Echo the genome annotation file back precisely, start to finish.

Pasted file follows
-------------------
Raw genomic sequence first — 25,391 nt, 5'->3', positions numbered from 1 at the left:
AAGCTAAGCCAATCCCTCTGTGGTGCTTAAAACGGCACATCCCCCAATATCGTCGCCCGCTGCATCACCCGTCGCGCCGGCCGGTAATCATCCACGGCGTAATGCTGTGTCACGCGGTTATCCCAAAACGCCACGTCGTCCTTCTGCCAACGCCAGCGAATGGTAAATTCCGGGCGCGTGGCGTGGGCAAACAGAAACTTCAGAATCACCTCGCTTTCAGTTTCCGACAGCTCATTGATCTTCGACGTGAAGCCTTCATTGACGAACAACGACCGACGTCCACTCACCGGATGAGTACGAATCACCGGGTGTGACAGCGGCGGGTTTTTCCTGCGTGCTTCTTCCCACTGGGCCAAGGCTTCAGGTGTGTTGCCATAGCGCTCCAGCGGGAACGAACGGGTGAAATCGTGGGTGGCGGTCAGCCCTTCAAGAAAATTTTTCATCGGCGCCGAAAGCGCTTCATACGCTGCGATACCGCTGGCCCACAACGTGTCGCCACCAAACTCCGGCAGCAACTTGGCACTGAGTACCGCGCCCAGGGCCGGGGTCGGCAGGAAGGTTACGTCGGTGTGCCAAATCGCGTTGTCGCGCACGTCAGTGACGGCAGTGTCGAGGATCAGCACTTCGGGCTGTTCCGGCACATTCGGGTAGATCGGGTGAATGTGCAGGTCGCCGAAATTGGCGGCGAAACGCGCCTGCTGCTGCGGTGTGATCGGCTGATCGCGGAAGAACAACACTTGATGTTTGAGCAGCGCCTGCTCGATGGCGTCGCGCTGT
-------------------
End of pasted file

Raw genomic sequence first — 25,391 nt, 5'->3', positions numbered from 1 at the left:
AAGCTAAGCCAATCCCTCTGTGGTGCTTAAAACGGCACATCCCCCAATATCGTCGCCCGCTGCATCACCCGTCGCGCCGGCCGGTAATCATCCACGGCGTAATGCTGTGTCACGCGGTTATCCCAAAACGCCACGTCGTCCTTCTGCCAACGCCAGCGAATGGTAAATTCCGGGCGCGTGGCGTGGGCAAACAGAAACTTCAGAATCACCTCGCTTTCAGTTTCCGACAGCTCATTGATCTTCGACGTGAAGCCTTCATTGACGAACAACGACCGACGTCCACTCACCGGATGAGTACGAATCACCGGGTGTGACAGCGGCGGGTTTTTCCTGCGTGCTTCTTCCCACTGGGCCAAGGCTTCAGGTGTGTTGCCATAGCGCTCCAGCGGGAACGAACGGGTGAAATCGTGGGTGGCGGTCAGCCCTTCAAGAAAATTTTTCATCGGCGCCGAAAGCGCTTCATACGCTGCGATACCGCTGGCCCACAACGTGTCGCCACCAAACTCCGGCAGCAACTTGGCACTGAGTACCGCGCCCAGGGCCGGGGTCGGCAGGAAGGTTACGTCGGTGTGCCAAATCGCGTTGTCGCGCACGTCAGTGACGGCAGTGTCGAGGATCAGCACTTCGGGCTGTTCCGGCACATTCGGGTAGATCGGGTGAATGTGCAGGTCGCCGAAATTGGCGGCGAAACGCGCCTGCTGCTGCGGTGTGATCGGCTGATCGCGGAAGAACAACACTTGATGTTTGAGCAGCGCCTGCTCGATGGCGTCGCGCTGT